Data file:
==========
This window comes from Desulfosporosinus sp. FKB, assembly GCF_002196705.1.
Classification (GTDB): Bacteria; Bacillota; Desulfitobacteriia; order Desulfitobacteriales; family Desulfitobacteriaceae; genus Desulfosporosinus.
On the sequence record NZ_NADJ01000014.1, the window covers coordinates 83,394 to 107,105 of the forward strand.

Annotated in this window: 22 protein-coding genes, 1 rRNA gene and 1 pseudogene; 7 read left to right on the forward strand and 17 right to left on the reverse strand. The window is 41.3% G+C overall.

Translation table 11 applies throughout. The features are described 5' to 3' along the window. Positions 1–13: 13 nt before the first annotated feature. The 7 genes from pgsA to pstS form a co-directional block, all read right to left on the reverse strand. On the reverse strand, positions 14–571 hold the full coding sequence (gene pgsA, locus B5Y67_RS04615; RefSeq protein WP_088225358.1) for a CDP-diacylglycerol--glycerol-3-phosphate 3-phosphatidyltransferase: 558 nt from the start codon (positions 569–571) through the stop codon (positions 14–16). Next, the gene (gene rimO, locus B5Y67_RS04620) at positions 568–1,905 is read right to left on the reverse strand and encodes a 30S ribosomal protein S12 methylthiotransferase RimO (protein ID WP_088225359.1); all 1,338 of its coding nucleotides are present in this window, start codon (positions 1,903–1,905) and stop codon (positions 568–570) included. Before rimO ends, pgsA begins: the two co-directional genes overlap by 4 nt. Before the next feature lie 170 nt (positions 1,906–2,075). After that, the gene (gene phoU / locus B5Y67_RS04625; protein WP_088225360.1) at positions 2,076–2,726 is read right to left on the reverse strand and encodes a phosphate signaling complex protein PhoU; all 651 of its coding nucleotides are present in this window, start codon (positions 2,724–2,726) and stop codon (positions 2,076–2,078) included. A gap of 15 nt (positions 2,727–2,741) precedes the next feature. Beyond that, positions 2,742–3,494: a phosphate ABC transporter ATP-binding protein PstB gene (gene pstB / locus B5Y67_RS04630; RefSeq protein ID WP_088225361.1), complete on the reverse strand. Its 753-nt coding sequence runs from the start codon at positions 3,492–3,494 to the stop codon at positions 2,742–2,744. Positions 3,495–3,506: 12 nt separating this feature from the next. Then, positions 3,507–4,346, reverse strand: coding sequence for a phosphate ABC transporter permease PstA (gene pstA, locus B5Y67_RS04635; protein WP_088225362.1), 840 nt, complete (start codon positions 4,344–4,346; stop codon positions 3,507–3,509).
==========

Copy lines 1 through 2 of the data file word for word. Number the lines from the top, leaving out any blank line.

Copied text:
This window comes from Desulfosporosinus sp. FKB, assembly GCF_002196705.1.
Classification (GTDB): Bacteria; Bacillota; Desulfitobacteriia; order Desulfitobacteriales; family Desulfitobacteriaceae; genus Desulfosporosinus.